Sunday, March 9, 2014
Last week he was in northern California for Nordic skiing's Junior Olympics. Today he's in northern Maine for the U.S. national biathlon championships at Fort Kent.
It's been a busy month for Sam Humphries, a 15-year-old sophomore at Greely High.
''I'm trying to pursue biathlon as well as Nordic skiing,'' Humphries said, ''so I decided to fully experience both sports.''
Humphries placed 30th in a freestyle race and 21st in classical at the Junior Olympics to help New England win the Alaska Cup over nine other regions that sent teams to the competition. Over Christmas vacation, Humphries competed in the world junior biathlon trials in Alaska, and last year won age-group titles at the national biathlon championships at Mt. Itasca in Minnesota.
''He's gone from being a wide-eyed kid to being an experienced racer, which is kind of neat,'' said Mike Yeo, one of the three coaches with the Southern Maine Biathlon Club, which sent 30 kids and parents to Fort Kent.
Biathletes from the United States and Canada have been training at the Mountain Ski Center since Monday in preparation for the four-day event, which begins with sprint races this morning and continues with pursuits Saturday and mass starts Sunday. A Maine championship will be held Saturday for anyone interested in a sport that combines Nordic skiing with rifle marksmanship.
''The kids have heard about it and tried it,'' Yeo said. ''It's growing quickly.''
Chester Jacobs and Jackson Hall, a pair of eighth graders are Harrison Middle School in Yarmouth, have entered today's sprint competition. Eleven other junior high athletes with the SMBC plan to compete in Saturday's citizen races, which offer different distances for different age groups.
''For the younger kids, they'll leave the rifles on a rack (at the range) rather than ski with them,'' Yeo said.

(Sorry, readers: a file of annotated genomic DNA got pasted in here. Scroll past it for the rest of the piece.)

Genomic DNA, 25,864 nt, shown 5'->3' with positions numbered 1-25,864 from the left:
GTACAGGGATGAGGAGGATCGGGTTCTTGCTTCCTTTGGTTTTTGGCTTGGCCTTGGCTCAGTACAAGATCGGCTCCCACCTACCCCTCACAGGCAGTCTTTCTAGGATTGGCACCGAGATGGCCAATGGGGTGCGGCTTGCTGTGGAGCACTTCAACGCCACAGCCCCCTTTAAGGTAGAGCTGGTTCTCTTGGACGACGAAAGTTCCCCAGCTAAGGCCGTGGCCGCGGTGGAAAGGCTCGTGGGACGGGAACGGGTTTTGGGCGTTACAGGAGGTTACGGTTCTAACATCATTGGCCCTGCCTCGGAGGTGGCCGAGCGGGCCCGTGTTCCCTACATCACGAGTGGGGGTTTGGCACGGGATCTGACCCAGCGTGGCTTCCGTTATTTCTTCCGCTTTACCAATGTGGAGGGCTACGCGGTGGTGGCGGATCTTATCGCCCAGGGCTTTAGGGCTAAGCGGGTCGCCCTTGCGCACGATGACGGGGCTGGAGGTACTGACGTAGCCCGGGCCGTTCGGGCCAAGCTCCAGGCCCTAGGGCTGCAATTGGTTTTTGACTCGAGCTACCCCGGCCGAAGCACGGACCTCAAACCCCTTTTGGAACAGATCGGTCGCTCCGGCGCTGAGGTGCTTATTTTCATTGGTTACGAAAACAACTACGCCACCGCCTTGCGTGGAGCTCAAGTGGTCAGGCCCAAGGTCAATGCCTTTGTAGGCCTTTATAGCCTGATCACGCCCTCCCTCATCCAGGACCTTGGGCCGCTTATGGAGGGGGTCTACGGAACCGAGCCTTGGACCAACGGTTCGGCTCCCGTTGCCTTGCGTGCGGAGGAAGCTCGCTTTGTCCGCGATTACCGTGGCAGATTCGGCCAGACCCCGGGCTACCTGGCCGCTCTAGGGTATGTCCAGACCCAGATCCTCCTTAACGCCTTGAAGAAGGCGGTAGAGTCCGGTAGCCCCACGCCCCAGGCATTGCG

Walt Shepard, a 26-year-old junior at Bowdoin College who swept all three races at last year's nationals, skipped the week's early training because of a flu bug, but remained determined to travel to defend his titles.
The favorite in the men's open division is Russell Currier, 21, a Caribou High grad. Currier has been competing on the World Cup biathlon circuit and recently returned from Europe.
Among the women scheduled to race are three Maine Winter Sports Center athletes from Aroostook County: Grace Boutot of Fort Kent, Andrea Mayo of Ashland and Hilary McNamee of Fort Fairfield.
Boutot, 18, won a silver medal at the world junior meet in January in Alberta, Canada. It was the first biathlon medal won by a MWSC athlete at a world championship.
McNamee, 19, has four junior worlds and will attend Dartmouth in the fall.
Another milestone for the MWSC -- which on Tuesday celebrates the 10th anniversary of its initial grant from the Libra Foundation -- was the bronze medal won by a MWSC alumnus, Jeremy Teela of Heber City, Utah, at the Vancouver World Cup earlier this month. The last time an American won a World Cup biathlon medal was 1992.
''We set some pretty ambitious goals for ourselves,'' said Andy Shepard, president of the organization. ''Ten years later we've hit or exceeded just about every one.''
Among the MWSC highlights have been hosting a 2004 World Cup event in Fort Kent and the 2006 junior world championships in Presque Isle.
''The World Cup in 2004 was the first opportunity for us to demonstrate to the people of Maine that this model, using biathlon to promote the state, could work,'' Shepard said. ''We had 20,000 spectators in the stadium (over four days) and another 50-plus million around the world watching on TV. That was a pretty profound statement that it could work.''
Staff Writer Glenn Jordan can be contacted at 791-6425 or at: